On most weekends you will find volunteers gathered around a patch of land in east Winston-Salem with gloves and shovels.
The people are from all walks of life: Girl Scout troops, Winston-Salem Junior League members, retirees, master gardeners, and surprisingly, the patients of the Downtown Health Plaza in the Wake Forest Innovation Quarter. The outpatient clinic’s Goler Community Garden is not what one would expect to find in an urban setting but the outcome is clear—digging, planting and working side-by-side to grow fresh, local food is bringing people together.
Seeing the need for better nutrition and health for patients at the Downtown Health Plaza, retired physician and community volunteer, Elizabeth “Sissy” Gamble, M.D., and attending physician, Peter Lichstein, M.D., decided in 2009 that a community garden was needed. With the help of partners such as the Forsyth County Cooperative Extension and many others, the concept took on life and grew.
“The idea was to get patients working in the garden alongside the medical providers,” said Robert Jones, Ph.D., director of the Downtown Health Plaza. “The first year we grew eggplant and people didn’t know how to cook it, so we started including recipes with the produce which is brought inside for patients.”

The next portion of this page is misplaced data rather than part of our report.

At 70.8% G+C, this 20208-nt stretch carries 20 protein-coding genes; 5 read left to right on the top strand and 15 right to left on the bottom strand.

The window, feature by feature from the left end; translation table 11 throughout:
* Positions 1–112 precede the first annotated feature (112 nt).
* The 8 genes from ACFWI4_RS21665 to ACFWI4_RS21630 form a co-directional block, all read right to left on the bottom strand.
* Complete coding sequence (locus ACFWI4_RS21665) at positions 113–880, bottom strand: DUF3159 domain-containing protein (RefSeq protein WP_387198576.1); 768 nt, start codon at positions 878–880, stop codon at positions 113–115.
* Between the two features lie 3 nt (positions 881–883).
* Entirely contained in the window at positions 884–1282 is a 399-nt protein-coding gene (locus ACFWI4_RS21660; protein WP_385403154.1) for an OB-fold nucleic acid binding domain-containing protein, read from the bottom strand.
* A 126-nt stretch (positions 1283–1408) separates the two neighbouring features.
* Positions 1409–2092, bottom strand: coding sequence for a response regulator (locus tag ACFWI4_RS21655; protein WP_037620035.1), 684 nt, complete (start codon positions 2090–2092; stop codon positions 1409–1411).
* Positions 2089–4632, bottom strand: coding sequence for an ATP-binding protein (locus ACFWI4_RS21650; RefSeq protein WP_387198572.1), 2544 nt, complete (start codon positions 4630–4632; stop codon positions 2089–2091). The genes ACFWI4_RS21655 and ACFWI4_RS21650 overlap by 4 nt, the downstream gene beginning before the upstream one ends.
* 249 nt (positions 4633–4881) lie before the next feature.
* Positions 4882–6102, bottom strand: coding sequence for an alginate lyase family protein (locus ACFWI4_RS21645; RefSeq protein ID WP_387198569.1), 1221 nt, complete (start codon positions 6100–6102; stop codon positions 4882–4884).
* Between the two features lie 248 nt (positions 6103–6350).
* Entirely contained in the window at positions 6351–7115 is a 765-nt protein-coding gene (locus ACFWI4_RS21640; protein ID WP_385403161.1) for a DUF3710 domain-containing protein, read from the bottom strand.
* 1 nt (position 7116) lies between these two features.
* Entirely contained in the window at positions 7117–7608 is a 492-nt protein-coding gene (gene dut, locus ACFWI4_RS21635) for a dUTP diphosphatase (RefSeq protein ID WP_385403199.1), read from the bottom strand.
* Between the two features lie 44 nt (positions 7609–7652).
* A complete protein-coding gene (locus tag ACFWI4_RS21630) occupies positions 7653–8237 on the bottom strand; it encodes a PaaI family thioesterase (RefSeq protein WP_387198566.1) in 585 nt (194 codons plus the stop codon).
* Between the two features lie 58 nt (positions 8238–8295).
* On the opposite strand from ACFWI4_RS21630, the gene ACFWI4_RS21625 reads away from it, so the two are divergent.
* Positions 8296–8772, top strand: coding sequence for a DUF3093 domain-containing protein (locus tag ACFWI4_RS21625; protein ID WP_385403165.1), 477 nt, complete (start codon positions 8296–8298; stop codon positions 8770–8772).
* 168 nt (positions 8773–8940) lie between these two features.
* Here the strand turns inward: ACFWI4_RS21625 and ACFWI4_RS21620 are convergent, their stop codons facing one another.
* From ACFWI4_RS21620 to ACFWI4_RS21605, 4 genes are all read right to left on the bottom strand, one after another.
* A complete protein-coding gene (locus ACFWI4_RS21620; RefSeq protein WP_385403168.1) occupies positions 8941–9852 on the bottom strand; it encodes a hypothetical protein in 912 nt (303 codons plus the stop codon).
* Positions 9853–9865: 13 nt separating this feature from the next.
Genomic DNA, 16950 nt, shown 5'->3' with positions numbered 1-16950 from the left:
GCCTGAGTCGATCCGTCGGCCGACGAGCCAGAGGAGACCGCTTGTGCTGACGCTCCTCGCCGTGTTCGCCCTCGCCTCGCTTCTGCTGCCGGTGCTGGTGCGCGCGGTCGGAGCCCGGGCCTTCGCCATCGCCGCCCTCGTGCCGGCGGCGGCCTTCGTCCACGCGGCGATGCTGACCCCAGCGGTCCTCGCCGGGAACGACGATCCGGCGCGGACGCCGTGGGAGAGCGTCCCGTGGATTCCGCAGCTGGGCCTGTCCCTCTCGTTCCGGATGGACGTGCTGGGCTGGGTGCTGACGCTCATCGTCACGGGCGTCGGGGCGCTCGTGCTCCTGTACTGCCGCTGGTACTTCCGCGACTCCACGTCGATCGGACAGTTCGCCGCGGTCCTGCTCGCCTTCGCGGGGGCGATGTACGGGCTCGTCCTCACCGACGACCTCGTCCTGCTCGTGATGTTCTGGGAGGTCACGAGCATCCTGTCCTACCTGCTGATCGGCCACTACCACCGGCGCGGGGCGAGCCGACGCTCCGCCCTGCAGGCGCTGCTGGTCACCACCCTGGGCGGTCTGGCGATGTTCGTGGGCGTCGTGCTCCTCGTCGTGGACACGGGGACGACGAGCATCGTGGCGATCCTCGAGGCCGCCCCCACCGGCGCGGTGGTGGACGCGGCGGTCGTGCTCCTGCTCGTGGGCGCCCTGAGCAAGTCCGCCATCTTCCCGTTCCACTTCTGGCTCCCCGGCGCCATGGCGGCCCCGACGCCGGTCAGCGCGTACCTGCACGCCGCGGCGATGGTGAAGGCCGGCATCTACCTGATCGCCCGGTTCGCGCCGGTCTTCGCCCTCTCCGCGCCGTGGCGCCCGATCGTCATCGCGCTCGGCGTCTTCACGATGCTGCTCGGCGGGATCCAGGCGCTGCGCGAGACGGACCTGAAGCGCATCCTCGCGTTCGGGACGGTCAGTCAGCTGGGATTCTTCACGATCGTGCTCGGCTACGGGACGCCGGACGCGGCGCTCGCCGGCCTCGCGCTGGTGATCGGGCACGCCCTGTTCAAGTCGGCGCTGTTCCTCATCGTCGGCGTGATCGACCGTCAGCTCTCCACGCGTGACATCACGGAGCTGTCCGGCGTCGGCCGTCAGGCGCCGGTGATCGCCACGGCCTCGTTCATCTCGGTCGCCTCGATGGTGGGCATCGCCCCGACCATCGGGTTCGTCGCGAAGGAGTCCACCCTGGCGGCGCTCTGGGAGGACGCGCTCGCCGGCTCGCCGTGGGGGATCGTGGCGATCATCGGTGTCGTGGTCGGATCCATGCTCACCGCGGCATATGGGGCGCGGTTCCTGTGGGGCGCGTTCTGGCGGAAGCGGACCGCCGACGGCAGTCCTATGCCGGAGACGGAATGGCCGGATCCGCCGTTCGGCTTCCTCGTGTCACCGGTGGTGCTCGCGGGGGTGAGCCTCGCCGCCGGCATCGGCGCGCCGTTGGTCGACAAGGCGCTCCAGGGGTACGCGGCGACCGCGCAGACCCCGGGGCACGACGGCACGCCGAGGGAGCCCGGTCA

The organic garden produces all year long with seasonal vegetables in 21 raised beds, including three blueberry beds, two strawberry beds, 25 container gardens and a flower-bed. The garden is increasingly attracting attention from outsiders including one Wake Forest University student who needed a project for the BB&T Young Leader program. The student and his group cleaned out the garden beds, built benches and a composter.
“It is not just about giving food to people, but an opportunity to help others,” said Jones. “People want to give back regardless of their circumstances.”
To volunteer in the garden, or make a monetary donation, contact Robert Jones at email@example.com. The garden is located at the corner of Martin Luther King Jr. Drive and Patterson Avenue.
(Photo courtesy of YES! Weekly)